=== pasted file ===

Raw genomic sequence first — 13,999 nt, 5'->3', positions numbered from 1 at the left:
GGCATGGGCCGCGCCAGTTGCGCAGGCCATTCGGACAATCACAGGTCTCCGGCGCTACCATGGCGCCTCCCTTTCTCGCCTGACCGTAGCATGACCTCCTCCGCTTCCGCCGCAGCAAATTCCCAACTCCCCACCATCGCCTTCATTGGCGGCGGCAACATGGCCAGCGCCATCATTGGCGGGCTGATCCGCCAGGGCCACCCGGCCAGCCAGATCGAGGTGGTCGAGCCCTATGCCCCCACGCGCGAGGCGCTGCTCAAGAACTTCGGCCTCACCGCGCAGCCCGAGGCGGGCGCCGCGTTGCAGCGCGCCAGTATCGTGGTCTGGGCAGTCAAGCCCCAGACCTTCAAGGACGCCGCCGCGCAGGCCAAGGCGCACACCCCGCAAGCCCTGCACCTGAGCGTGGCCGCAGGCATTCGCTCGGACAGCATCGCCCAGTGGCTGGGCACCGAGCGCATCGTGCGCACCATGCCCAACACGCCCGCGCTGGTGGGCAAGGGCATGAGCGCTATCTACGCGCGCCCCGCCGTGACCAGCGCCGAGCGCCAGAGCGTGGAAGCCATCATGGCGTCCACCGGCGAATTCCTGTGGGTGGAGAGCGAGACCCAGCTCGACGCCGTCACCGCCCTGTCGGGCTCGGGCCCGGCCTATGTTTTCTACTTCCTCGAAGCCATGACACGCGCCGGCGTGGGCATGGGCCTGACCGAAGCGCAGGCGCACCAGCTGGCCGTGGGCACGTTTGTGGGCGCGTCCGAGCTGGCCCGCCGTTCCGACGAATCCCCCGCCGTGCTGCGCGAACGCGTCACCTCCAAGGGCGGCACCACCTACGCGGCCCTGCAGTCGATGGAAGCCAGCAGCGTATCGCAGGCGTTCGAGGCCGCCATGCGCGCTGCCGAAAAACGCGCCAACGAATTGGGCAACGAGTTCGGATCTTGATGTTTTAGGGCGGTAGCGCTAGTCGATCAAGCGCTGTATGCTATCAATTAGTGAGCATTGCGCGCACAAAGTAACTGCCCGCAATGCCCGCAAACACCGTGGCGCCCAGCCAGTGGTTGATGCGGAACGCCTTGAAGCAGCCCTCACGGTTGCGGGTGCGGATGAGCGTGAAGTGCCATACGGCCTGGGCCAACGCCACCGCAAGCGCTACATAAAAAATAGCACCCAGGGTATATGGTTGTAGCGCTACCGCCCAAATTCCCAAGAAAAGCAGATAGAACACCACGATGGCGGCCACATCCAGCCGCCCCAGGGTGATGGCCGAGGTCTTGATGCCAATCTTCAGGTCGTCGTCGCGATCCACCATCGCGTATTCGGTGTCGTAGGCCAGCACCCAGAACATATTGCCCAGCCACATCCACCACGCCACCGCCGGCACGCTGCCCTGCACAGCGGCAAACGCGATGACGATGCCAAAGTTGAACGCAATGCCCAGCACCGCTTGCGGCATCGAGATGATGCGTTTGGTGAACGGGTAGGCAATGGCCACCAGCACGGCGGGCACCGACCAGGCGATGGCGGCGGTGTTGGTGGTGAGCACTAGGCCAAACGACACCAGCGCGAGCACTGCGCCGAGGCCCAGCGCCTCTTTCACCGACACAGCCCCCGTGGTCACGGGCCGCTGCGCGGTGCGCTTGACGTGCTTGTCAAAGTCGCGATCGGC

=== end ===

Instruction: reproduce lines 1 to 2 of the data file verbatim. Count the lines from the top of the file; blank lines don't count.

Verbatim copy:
Raw genomic sequence first — 13,999 nt, 5'->3', positions numbered from 1 at the left:
GGCATGGGCCGCGCCAGTTGCGCAGGCCATTCGGACAATCACAGGTCTCCGGCGCTACCATGGCGCCTCCCTTTCTCGCCTGACCGTAGCATGACCTCCTCCGCTTCCGCCGCAGCAAATTCCCAACTCCCCACCATCGCCTTCATTGGCGGCGGCAACATGGCCAGCGCCATCATTGGCGGGCTGATCCGCCAGGGCCACCCGGCCAGCCAGATCGAGGTGGTCGAGCCCTATGCCCCCACGCGCGAGGCGCTGCTCAAGAACTTCGGCCTCACCGCGCAGCCCGAGGCGGGCGCCGCGTTGCAGCGCGCCAGTATCGTGGTCTGGGCAGTCAAGCCCCAGACCTTCAAGGACGCCGCCGCGCAGGCCAAGGCGCACACCCCGCAAGCCCTGCACCTGAGCGTGGCCGCAGGCATTCGCTCGGACAGCATCGCCCAGTGGCTGGGCACCGAGCGCATCGTGCGCACCATGCCCAACACGCCCGCGCTGGTGGGCAAGGGCATGAGCGCTATCTACGCGCGCCCCGCCGTGACCAGCGCCGAGCGCCAGAGCGTGGAAGCCATCATGGCGTCCACCGGCGAATTCCTGTGGGTGGAGAGCGAGACCCAGCTCGACGCCGTCACCGCCCTGTCGGGCTCGGGCCCGGCCTATGTTTTCTACTTCCTCGAAGCCATGACACGCGCCGGCGTGGGCATGGGCCTGACCGAAGCGCAGGCGCACCAGCTGGCCGTGGGCACGTTTGTGGGCGCGTCCGAGCTGGCCCGCCGTTCCGACGAATCCCCCGCCGTGCTGCGCGAACGCGTCACCTCCAAGGGCGGCACCACCTACGCGGCCCTGCAGTCGATGGAAGCCAGCAGCGTATCGCAGGCGTTCGAGGCCGCCATGCGCGCTGCCGAAAAACGCGCCAACGAATTGGGCAACGAGTTCGGATCTTGATGTTTTAGGGCGGTAGCGCTAGTCGATCAAGCGCTGTATGCTATCAATTAGTGAGCATTGCGCGCACAAAGTAACTGCCCGCAATGCCCGCAAACACCGTGGCGCCCAGCCAGTGGTTGATGCGGAACGCCTTGAAGCAGCCCTCACGGTTGCGGGTGCGGATGAGCGTGAAGTGCCATACGGCCTGGGCCAACGCCACCGCAAGCGCTACATAAAAAATAGCACCCAGGGTATATGGTTGTAGCGCTACCGCCCAAATTCCCAAGAAAAGCAGATAGAACACCACGATGGCGGCCACATCCAGCCGCCCCAGGGTGATGGCCGAGGTCTTGATGCCAATCTTCAGGTCGTCGTCGCGATCCACCATCGCGTATTCGGTGTCGTAGGCCAGCACCCAGAACATATTGCCCAGCCACATCCACCACGCCACCGCCGGCACGCTGCCCTGCACAGCGGCAAACGCGATGACGATGCCAAAGTTGAACGCAATGCCCAGCACCGCTTGCGGCATCGAGATGATGCGTTTGGTGAACGGGTAGGCAATGGCCACCAGCACGGCGGGCACCGACCAGGCGATGGCGGCGGTGTTGGTGGTGAGCACTAGGCCAAACGACACCAGCGCGAGCACTGCGCCGAGGCCCAGCGCCTCTTTCACCGACACAGCCCCCGTGGTCACGGGCCGCTGCGCGGTGCGCTTGACGTGCTTGTCAAAGTCGCGATCGGC